First aid for yellow jacket stings involves moving to a safe place away from the insects, using an ice pack to reduce swelling and trying a nonprescription pain reliever, states Mayo Clinic. Topical creams and oral antihistamines can also reduce pain and itching. Elevating the extremity also reduces swelling.
An ice pack at the site of the sting numbs the area and reduces the swelling, according to MedicineNet. Wrap the ice pack in a thin cloth to protect the skin, and apply it to the site of the sting for 10 to 15 minutes at a time. Repeat several times throughout the day. Keep the area elevated above the level of the heart to further reduce the swelling.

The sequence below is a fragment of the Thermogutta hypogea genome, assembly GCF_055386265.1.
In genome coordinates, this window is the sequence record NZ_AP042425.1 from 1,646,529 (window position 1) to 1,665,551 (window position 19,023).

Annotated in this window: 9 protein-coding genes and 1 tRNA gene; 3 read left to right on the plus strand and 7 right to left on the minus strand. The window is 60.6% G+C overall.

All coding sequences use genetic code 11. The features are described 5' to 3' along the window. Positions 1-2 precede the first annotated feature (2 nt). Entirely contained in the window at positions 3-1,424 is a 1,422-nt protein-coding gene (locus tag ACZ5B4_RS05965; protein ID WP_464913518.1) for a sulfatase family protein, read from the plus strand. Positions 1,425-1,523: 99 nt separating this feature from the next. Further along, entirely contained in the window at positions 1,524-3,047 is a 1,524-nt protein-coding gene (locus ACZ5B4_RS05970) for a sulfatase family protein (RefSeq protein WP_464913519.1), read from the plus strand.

Nonprescription pain relievers, such as acetaminophen and ibuprofen, can be used to relive pain, while topical cortisone creams can reduce the itching associated with yellow jacket stings, notes Mayo Clinic. Creams and lotions containing colloidal oatmeal or calamine can also soothe the skin.
Watch for signs of allergic reaction, advises MedicineNet. Swelling of the face, lips or throat, widespread hives or a rash, wheezing and difficulty breathing are signs of a systemic allergic reaction. If any of these symptoms are present, call 911 immediately and determine if the person has an allergy kit containing self-administered epinepherine.